This article highlights why it makes sense to review the risks a business faces, check that insurance policies are fit for purpose and what can happen if this is not undertaken regularly.

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I have this cover – what is it for?

After successfully covering something that the incumbent broker couldn’t, without too much trouble, I was invited to visit their premises, take a look around, and undertake a review. A reasonable way to reduce the time it takes to undertake a business risk assessment is to look at current insurance documentation.

Having collected the information, there was one piece missing, and I received an email to say it would be forwarded on to me as soon as it was received from the broker. At the same time the gentleman said it includes “x cover, and I don’t know what that is”. This is not unusual in my industry. A lot of people build relationships with their brokers and then buy what they recommend. Yet it appeared that the broker had recommended this particular cover, but had failed to remind the client what, or how, it actually protected them.

Does a review mean rates will increase?

When the document arrived it was pretty standard. After discussing various cover with underwriters, we got some options. The next step on such a large insurance programme (we are talking about a company who export £1.7 million of high quality product to America), is to sit down again and discuss the terms and conditions of the options available to us. The rates we had obtained were 25% less than they were used to so it made sense for the Finance Director to invite us back to discuss in detail.

During this meeting I asked about previous incidents. It had previously been declared that there hadn’t been any in 5 years, apart from a mobile phone being lost. Whilst I collected information about staff, including health and safety arrangements, the Director sighed “staff, our biggest expense and liability.” I enquired how they proved to be a liability if no claims had been made and he said “we don’t have to tell them about things that aren’t insured, do we?” I ventured that they may not have to, yet insurance companies were not that kind. Insurance company requirements often mean that every issue has to be disclosed, no matter how trivial or whether it related to the cover they were providing or not. So the client regaled me with the tale of the dissatisfied employee who had threatened starting a tribunal alleging stress they were suffering was related to their work, and they had settled for £15,000 on the recommendation of their Human Resources consultant.

What do you mean we are covered?

I asked the client if they had discussed the stress related claim with their broker. “No” he replied, “we are not covered for this.” I felt it would be cruel to tell him that one of the policies he had in place would have provided him with advice on how to reduce the cost and time spent on such issues. Another may have provided cover for a legal defence and paying compensation if it were awarded. If only it had been explained to the client before the incident happened. This is because some policies only pay out if an issue is reported to an insurer as soon as it crops up.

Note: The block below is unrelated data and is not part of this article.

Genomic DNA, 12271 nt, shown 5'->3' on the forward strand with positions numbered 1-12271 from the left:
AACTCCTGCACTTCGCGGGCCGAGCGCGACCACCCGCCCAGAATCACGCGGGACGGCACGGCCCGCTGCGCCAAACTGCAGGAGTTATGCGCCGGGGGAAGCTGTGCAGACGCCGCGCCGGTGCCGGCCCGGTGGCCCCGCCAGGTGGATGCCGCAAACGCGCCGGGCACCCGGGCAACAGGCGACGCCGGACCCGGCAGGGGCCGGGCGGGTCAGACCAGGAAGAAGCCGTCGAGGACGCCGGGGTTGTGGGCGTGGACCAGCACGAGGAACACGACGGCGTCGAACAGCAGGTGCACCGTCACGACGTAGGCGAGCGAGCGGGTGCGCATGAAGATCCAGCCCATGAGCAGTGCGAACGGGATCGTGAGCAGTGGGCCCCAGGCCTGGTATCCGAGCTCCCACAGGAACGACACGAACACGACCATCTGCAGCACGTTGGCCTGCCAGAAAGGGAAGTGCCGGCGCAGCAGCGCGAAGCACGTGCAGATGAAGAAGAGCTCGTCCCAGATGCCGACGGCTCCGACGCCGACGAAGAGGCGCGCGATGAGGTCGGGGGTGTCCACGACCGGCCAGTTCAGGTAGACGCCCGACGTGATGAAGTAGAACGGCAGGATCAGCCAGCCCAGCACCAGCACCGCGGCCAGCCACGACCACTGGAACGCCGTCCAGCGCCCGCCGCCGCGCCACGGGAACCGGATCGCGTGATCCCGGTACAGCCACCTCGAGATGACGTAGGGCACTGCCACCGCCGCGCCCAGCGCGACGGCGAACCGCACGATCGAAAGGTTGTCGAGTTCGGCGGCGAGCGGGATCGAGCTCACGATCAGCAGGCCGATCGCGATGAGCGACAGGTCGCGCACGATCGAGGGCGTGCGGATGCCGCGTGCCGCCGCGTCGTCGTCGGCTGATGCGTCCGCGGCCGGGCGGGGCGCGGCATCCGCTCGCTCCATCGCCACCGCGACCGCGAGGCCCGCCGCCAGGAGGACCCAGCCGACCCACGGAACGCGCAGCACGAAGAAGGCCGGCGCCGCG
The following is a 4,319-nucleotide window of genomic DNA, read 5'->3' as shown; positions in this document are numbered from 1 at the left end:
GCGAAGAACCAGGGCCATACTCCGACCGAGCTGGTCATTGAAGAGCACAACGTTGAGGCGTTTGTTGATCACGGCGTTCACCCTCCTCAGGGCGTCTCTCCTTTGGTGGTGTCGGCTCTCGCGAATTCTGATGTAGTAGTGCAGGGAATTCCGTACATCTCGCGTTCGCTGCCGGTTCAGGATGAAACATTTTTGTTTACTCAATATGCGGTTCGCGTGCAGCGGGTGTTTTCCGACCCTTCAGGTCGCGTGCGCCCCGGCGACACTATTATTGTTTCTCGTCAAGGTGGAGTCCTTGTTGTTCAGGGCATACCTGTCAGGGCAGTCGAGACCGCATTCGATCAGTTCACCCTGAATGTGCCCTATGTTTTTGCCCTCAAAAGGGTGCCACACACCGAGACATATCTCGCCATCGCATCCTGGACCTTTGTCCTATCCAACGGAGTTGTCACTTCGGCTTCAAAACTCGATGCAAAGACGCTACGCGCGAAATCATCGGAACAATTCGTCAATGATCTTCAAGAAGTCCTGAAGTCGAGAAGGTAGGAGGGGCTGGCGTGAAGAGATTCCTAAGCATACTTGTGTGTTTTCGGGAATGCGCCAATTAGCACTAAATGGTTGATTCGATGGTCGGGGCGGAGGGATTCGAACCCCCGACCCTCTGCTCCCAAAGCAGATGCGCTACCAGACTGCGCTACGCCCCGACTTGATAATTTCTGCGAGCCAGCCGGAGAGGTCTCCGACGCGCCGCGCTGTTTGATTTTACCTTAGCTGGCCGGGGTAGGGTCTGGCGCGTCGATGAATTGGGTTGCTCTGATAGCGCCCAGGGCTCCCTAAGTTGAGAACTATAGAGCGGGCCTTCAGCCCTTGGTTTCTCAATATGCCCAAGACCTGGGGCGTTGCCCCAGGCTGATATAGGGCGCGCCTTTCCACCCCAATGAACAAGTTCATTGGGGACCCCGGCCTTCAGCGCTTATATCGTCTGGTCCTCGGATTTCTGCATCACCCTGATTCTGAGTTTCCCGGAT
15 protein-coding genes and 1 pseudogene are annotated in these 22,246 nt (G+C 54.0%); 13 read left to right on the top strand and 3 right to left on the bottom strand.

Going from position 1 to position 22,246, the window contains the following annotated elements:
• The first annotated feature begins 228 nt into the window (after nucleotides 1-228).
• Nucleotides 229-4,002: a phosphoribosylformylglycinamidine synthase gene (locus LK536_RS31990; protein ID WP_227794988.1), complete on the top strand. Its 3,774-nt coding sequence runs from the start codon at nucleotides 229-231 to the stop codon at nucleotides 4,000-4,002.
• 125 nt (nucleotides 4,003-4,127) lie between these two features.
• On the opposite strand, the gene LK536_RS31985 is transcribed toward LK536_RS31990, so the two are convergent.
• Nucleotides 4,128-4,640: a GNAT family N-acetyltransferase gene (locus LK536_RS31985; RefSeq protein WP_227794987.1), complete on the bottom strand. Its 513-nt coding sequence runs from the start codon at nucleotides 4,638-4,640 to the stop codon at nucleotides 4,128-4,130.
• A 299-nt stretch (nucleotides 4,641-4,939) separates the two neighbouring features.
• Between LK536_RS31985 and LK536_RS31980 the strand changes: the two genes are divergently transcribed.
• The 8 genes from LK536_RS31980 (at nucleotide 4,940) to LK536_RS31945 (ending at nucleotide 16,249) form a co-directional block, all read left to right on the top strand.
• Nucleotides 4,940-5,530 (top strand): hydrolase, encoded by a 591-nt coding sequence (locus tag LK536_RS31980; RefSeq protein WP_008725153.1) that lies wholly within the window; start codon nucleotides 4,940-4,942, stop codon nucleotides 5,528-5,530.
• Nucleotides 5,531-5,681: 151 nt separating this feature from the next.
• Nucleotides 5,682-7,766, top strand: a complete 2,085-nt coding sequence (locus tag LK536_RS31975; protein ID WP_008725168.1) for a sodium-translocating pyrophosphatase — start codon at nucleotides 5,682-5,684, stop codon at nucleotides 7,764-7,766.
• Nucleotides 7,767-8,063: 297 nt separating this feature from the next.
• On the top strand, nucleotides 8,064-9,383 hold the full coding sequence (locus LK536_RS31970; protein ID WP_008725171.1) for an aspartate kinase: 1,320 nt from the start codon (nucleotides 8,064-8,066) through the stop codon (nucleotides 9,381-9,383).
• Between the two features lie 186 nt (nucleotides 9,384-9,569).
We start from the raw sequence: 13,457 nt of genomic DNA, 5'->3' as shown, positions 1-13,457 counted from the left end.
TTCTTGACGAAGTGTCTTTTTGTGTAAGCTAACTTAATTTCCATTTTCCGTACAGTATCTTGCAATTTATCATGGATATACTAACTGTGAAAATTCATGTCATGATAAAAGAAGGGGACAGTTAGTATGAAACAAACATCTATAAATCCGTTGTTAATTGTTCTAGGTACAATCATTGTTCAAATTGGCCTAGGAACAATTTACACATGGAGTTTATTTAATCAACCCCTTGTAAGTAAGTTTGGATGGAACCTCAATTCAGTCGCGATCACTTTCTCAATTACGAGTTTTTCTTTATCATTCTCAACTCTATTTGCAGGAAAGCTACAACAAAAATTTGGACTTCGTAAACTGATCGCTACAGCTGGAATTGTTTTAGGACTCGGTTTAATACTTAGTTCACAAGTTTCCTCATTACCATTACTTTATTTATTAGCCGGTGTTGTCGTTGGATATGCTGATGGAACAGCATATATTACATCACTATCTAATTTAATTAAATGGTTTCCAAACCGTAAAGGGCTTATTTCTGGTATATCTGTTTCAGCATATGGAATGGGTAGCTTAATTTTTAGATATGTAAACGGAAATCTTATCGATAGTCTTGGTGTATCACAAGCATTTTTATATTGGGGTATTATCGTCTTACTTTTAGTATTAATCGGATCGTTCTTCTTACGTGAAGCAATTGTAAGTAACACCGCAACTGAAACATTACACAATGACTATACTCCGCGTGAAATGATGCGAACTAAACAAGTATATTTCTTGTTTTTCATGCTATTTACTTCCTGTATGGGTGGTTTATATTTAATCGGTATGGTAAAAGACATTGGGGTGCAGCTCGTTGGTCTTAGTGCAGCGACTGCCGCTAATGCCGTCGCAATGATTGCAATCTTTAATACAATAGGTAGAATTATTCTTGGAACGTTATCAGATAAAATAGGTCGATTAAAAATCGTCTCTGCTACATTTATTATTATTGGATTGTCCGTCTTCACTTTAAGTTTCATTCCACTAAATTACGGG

As I said before, this is not unusual in my industry. Whenever someone tells me that they have insurance, but are unsure of what it covers, I realise that their broker has been order-taking, rather than providing an assessment of risk or any advice. What really sticks in my craw is that the previous broker had sold them a policy which wasn’t much use to them, yet by taking one of the optional extensions they would not have had to pay this £15,000 themselves. So, with their current broker they invested over £100,000 and still had to fund a £15,000 claim from their own pocket.

At the last minute, the incumbent broker did try and persuade the FD that he should stay with them, and even resorted to the underhand tactic of trying to approach the insurance company I had recommended so that they could copy the work I had undertaken, and pull the rug from under us. Luckily they were not successful because we have strong relationships with underwriters and they give us exclusive terms and conditions, that order taking brokers cannot access.

The most alarming thing about this rather typical scenario is that the broker could have prevented his client from obtaining the cover he actually desired by trying this underhand tactic. The broker would have known this was the case, but was far more concerned with keeping the business than helping the client protect his.

Wrap Up: At the beginning of the process I had explained that his incumbent broker would probably try underhand tactics and it was best he didn’t tell them that we were involved in a review because it may prejudice his position if he did. He agreed that that was the case, yet when put under pressure by the incumbent, who begged for one more chance, he nearly shot himself in the foot. It happens, regrettably, all too often – yet not to us.

Top Tip

When seeking an assessment of risk, it’s important to request assistance from someone who has a reputation for looking after their clients rather than being an excellent salesperson. The hard sell is all too evident in this industry and masks the underhand tactics that too many brokers participate in, to protect their not so hard earned income.